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I have a simple WPF application. In the code behind I have an InputFile property like this.

    public string InputFile
    {
        get
        {
            return _inputFile;
        }
        set
        {
            _inputFile = value;
            OnPropertyChanged("InputFile");
        }
    }

Inside the XAML I have a StackPanel like this:

    <StackPanel Orientation="Horizontal" DataContext="{Binding Path=InputFile}">
        <StackPanel.CommandBindings>
            <CommandBinding Command="Open" 
                CanExecute="OpenCanExecute"
                Executed="OpenExecuted" />
            <CommandBinding Command="Select" 
                CanExecute="SelectCanExecute"
                Executed="SelectExecuted" />
        </StackPanel.CommandBindings>
        <TextBox Text="{Binding Path=.}"></TextBox>
        <Button Command="Select">...</Button>
        <Button Command="Open">-></Button>
    </StackPanel>

I need to keep the stackpanel datacontext linked to InputFile to allow the commands functions to access it.

Problem: when InputFile changes, the TextBox is updated but if I type a new value in the Textbox the property InputFile is not updated (setter method is not called). Any idea?

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1  
Do you need to set the DataContext of your StackPanel to a string? It would be much better to remove the DataContext binding and just bind the TextBox.Text to your string, like this: <TextBox Text="{Binding InputFile}" />. But I suspect your problem is the default UpdateSourceTrigger for TextBox.Text bindings is LostFocus, so your setter won't get called until your TextBox loses focus. Change that to PropertyChanged and it should work like you expect. –  Rachel Apr 4 '13 at 13:33

4 Answers 4

up vote 0 down vote accepted

If your commands are the main reason to have the DataContext set like this, what about this solution?

<StackPanel Orientation="Horizontal">
    <StackPanel.CommandBindings>
        <CommandBinding Command="Open" 
            CanExecute="OpenCanExecute"
            Executed="OpenExecuted" />
        <CommandBinding Command="Select" 
            CanExecute="SelectCanExecute"
            Executed="SelectExecuted" />
    </StackPanel.CommandBindings>
    <TextBox Text="{Binding InputFile}"></TextBox>
    <Button Command="Select" CommandParameter="{Binding InputFile}">...</Button>
    <Button Command="Open" CommandParameter="{Binding InputFile}">-></Button>
</StackPanel>

if all else fails, this should always work. Its a nasty workaround but it should get the job done:

<Grid x:Name="myGrid">
    StackPanel Orientation="Horizontal" DataContext="{Binding Path=InputFile}">
        <StackPanel.CommandBindings>
            <CommandBinding Command="Open"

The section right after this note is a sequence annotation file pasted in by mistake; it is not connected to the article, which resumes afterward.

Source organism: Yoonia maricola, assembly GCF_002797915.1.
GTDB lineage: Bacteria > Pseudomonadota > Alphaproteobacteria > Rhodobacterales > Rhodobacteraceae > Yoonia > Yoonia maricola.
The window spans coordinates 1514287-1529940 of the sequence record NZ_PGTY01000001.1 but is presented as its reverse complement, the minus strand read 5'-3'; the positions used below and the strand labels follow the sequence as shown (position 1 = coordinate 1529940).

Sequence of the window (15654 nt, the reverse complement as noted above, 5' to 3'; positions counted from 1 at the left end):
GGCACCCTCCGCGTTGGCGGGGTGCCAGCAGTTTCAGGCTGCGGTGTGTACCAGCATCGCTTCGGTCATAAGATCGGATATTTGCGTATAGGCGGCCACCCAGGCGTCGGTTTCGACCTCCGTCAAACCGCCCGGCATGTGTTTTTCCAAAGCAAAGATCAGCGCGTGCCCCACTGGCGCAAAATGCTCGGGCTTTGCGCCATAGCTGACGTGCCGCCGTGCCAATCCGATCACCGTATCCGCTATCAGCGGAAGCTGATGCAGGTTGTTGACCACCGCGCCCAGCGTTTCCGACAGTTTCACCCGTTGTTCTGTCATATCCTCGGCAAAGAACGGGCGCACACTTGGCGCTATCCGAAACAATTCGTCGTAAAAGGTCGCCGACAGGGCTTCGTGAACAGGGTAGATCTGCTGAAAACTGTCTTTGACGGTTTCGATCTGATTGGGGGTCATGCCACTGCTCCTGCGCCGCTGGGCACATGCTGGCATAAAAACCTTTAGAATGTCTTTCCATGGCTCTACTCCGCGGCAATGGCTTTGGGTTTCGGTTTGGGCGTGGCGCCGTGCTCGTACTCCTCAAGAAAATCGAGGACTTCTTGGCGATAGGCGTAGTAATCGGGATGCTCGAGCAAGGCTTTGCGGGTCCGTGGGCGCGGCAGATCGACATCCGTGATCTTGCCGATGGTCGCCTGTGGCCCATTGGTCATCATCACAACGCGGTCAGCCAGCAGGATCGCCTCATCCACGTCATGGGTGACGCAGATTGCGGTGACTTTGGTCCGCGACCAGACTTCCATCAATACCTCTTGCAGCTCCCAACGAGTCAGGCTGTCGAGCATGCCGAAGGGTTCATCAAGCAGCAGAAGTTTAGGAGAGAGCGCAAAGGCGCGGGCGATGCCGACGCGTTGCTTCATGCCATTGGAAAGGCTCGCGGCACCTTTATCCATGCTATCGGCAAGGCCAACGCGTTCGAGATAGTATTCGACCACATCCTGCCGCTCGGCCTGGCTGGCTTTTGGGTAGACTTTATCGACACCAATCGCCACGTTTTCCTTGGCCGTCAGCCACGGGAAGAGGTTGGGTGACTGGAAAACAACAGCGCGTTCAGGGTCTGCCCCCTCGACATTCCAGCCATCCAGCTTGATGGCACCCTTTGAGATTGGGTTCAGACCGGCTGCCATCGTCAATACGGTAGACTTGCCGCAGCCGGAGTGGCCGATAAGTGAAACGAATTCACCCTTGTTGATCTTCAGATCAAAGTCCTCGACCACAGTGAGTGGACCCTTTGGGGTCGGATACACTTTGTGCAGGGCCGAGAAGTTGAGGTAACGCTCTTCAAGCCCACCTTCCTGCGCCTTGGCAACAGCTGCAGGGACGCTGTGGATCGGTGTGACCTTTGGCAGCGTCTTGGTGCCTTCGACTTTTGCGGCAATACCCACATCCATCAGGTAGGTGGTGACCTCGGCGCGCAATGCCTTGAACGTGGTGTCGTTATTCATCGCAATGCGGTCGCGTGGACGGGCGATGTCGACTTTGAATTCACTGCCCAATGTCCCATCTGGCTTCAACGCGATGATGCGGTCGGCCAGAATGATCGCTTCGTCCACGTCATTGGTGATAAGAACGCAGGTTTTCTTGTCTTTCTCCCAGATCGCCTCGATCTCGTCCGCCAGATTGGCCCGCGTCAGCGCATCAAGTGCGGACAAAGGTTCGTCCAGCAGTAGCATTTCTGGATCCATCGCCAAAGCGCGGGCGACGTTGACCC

CanExecute="OpenCanExecute"
                Executed="OpenExecuted" />
            <CommandBinding Command="Select" 
                CanExecute="SelectCanExecute"
                Executed="SelectExecuted" />
        </StackPanel.CommandBindings>
        <TextBox Text="{Binding ElementName=myGrid, Path=DataContext.InputFile}"></TextBox>
        <Button Command="Select">...</Button>
        <Button Command="Open">-></Button>
    </StackPanel>
</Grid>

Like Tomtom already wrote, you might need the UpdateSourceTrigger.

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First solution is OK but in the end I resolved creating a custom user control. Thaks! –  ingram Apr 5 '13 at 13:57

You can try the following:

<TextBox Text="{Binding Path=., UpdateSourceTrigger=PropertyChanged}"></TextBox>
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I tried but it doesn't work: it behaves as before. –  ingram Apr 4 '13 at 13:33

In your binding you can specify the mode to be two way. This will call your setter when the text box value changes from the UI.

<TextBox Text="{Binding Path=., Mode=TwoWay}"/>
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TextBox.Text Property binding defaults to BindsTwoWayByDefault –  Bob. Apr 4 '13 at 15:18
    
I tried even this but it doesn't work: it behaves as before. –  ingram Apr 4 '13 at 15:32
    
Why are you even using bindings like this if you are doing logic in the code behind? You could literally just name your view objects and manipulate them directly in the code behind since the two are partial classes. Maybe an MVVM approach would make more sense for your app if you want robust bindings and logic. –  Mike Apr 4 '13 at 16:47
    
I need to replicate the stackpanel 10 times and I don't want to customize the command fuctions for each panel. Currently I resolved in creating a custom control :-D –  ingram Apr 5 '13 at 13:56

You can bind directly to TextBox. What is the point to bind to StackPanel if InputFile is string?

<StackPanel Orientation="Horizontal">
    <TextBox Text="{Binding InputFile}"></TextBox>
</StackPanel>

Edit:

You can bind command by using FindAncestor:

Command="{Binding RelativeSource={RelativeSource FindAncestor, 
AncestorType={x:Type Window}}, Path=DataContext.Select}"

Alternatively you can create custom type similar to this one:

public class InputFileViewModel
{
  string File {get; set;}
  ICommant Select {get; set;}
}

And then bind in TextBox to File property.

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Like he said, he needs that for the Commands, while i agree your idea would be better. He has a different requirement. –  dowhilefor Apr 4 '13 at 14:35

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